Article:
While there are lots of composition rules, such as filling the frame and the rule of thirds, I like strong horizontal and vertical lines that lead the viewer into the picture. I also like photos with a single subject that captures the viewer’s attention. Landscape photos can seem flat without a point of reference to concentrate your focus.
But these are just my preferences. The important thing is that you make a considered choice before you click the shutter. Images aren’t captured; they’re created. It’s your vision of the world, one that you consciously decide to present to the viewer.
Know your phone
The best camera is the one you have with you, according to photographer Jay Maisel. And for most people, that’s the iPhone.
While I have a dedicated camera – a couple of them! – I take more photos with my iPhone than anything else, primarily because it’s always in my pocket. As a camera, the iPhone has its strengths and weaknesses.
It’s optimized for portraits and daylight because that’s what people like to shoot most. That makes it great for flower photos. Get close like you’re taking the picture of a friend. Closer. Never ever use the flash, which will wash out all the colors.
When shooting landscapes, keep your back to the sun. Wait until the “golden hour” just after sunrise and before sunset to capture beautifully soft light.
The iPhone is not good for night photos, which can appear grainy. Or zooming in. For some things, you still need a dedicated camera.
Rain and snow are also tough to capture with an iPhone. Instead, I try to imply the presence of rain by taking photos of people with umbrellas – your brain will fill in the rain, even if it can’t see it.
Also, don’t be afraid to fiddle with the editing tools in Photos. The enhance wand is a brute force tool that sharpens and enhances; sometimes it works, sometimes it doesn’t. I like turning up the light and color in my photos, as well as adjusting the cast to make them warmer. Use the shadows slider to brighten the foreground. There’s a lot you can do with the manual controls to perfect your photo.
I worked in the marketing department of The Nature Conservancy. There I learned the importance of powerful photography to save the last great places on Earth.
It’s people. We had gorgeous shots of pristine landscapes but the photos that did best had people in them – even if they were just implied. You relate to a photo (and donate money), if you can picture yourself in it. To do so, you need to see a human, like a hiker amid the peaks.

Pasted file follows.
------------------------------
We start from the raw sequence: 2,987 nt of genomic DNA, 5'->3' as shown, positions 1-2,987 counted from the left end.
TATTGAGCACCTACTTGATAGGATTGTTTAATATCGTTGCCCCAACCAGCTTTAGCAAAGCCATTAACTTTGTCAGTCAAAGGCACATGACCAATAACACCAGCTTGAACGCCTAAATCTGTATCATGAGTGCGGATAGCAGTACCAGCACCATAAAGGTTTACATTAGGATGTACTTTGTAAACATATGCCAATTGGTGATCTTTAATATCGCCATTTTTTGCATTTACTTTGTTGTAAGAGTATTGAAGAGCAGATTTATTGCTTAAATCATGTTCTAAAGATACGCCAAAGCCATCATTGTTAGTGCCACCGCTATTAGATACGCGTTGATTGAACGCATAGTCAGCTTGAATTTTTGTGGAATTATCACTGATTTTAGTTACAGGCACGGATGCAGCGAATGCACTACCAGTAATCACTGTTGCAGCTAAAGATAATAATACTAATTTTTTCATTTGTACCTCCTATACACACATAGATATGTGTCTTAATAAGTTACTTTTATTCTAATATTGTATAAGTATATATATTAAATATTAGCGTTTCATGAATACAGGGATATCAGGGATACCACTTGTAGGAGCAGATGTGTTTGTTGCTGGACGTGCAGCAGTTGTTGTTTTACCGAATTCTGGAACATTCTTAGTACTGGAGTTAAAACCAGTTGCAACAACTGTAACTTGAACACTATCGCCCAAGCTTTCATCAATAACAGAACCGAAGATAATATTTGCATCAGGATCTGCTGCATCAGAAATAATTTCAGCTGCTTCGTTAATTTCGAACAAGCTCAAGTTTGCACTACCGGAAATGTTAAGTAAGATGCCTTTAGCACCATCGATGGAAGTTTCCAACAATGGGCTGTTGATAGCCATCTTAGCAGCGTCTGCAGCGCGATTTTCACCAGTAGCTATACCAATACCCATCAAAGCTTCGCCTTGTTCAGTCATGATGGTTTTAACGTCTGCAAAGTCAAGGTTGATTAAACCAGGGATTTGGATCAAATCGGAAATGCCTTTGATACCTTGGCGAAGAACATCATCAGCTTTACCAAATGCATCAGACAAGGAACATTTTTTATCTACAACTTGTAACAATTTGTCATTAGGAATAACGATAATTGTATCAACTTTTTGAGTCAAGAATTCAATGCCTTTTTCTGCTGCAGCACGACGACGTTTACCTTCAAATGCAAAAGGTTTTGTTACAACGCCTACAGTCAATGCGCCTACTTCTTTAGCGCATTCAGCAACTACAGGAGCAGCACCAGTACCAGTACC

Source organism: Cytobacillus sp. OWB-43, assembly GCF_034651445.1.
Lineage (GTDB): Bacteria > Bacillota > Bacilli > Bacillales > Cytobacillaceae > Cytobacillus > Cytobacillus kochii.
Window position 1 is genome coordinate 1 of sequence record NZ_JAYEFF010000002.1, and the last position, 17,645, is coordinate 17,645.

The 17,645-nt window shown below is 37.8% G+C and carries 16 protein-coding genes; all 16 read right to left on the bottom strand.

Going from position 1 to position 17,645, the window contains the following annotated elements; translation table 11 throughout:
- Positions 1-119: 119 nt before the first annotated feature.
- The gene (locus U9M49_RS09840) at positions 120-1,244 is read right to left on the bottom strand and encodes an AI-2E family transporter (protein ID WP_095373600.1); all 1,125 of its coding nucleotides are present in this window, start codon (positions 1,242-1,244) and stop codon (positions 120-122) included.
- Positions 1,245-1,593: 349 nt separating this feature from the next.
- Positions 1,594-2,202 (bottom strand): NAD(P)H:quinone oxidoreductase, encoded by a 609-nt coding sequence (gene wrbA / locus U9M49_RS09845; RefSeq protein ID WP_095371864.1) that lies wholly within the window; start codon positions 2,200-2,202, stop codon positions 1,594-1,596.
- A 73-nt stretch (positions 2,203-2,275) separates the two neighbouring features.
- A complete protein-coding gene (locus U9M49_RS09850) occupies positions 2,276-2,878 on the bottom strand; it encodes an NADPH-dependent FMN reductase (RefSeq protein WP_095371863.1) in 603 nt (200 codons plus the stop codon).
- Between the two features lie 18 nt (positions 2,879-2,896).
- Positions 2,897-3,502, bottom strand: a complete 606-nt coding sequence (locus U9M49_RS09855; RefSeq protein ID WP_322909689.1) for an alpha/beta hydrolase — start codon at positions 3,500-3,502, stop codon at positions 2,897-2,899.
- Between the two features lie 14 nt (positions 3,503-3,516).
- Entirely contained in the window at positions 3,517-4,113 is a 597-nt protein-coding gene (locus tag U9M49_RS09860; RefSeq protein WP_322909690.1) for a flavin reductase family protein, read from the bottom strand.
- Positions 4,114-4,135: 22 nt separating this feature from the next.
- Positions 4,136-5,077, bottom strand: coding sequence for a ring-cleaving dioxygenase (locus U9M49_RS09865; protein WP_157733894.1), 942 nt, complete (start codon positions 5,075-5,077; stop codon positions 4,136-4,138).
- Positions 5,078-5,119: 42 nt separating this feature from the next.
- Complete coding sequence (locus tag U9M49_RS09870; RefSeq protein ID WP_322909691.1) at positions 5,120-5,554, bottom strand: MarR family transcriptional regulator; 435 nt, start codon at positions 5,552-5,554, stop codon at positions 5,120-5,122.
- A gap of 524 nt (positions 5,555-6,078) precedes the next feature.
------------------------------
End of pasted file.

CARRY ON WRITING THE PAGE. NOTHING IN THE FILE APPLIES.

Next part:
Or maybe just a trail leading over the horizon. That’s enough for the viewer to imagine themselves there.
The same is true for weather photos. A photograph of a snowstorm is interesting. But, add a woman struggling through the drifts and then you have drama. We’re all rooting for that woman to make it home.
Get out of your car
Ernest Hemingway said, “It is by riding a bicycle that you learn the contours of a country best.”
I don’t own a car. Instead, I bike, which provides me a ground-level experience of the city. Without having to worry about parking, I can stop. I can meander. I can circle back to something interesting I spotted.
Biking also takes you to places that cars can’t reach, like the Capitol at dawn or a Mount Vernon Trail lined with yellow daffodils on a perfect spring day.
Riding a bike connects you to the weather. Some of the biggest Capital Weather Gang fans are cyclists. The forecast is very important if you’re outside and exposed to the elements. Biking year-round gives you a healthy respect for the weather as well as an appreciation for its ever-changing beauty.
Tell a weather story
Photos in Capital Weather Gang have to tell a weather story! That means it has to be about the weather, not a cute kitty or the new deck on your condo, as awesome as it might be.
So, what is a weather story? At a minimum, that means sky. Almost all my photos have sky, even if it’s just a glimpse of blue.
A weather story can be the first tulips after months of winter. It can be ultimate Frisbee players sweating on a hot day. Perhaps a street lined with ginkgo trees in fall. Or snow piled up against the back door.
Capital Weather Gang photos are a visual representation of the weather, as seen through the photographic vision of people like you. Paired with a forecast, they inform readers of what to expect for the day.
So, get out there and take some photos. And submit them to the Capital Weather Gang Flickr group. Maybe you’ll see your photo on the blog.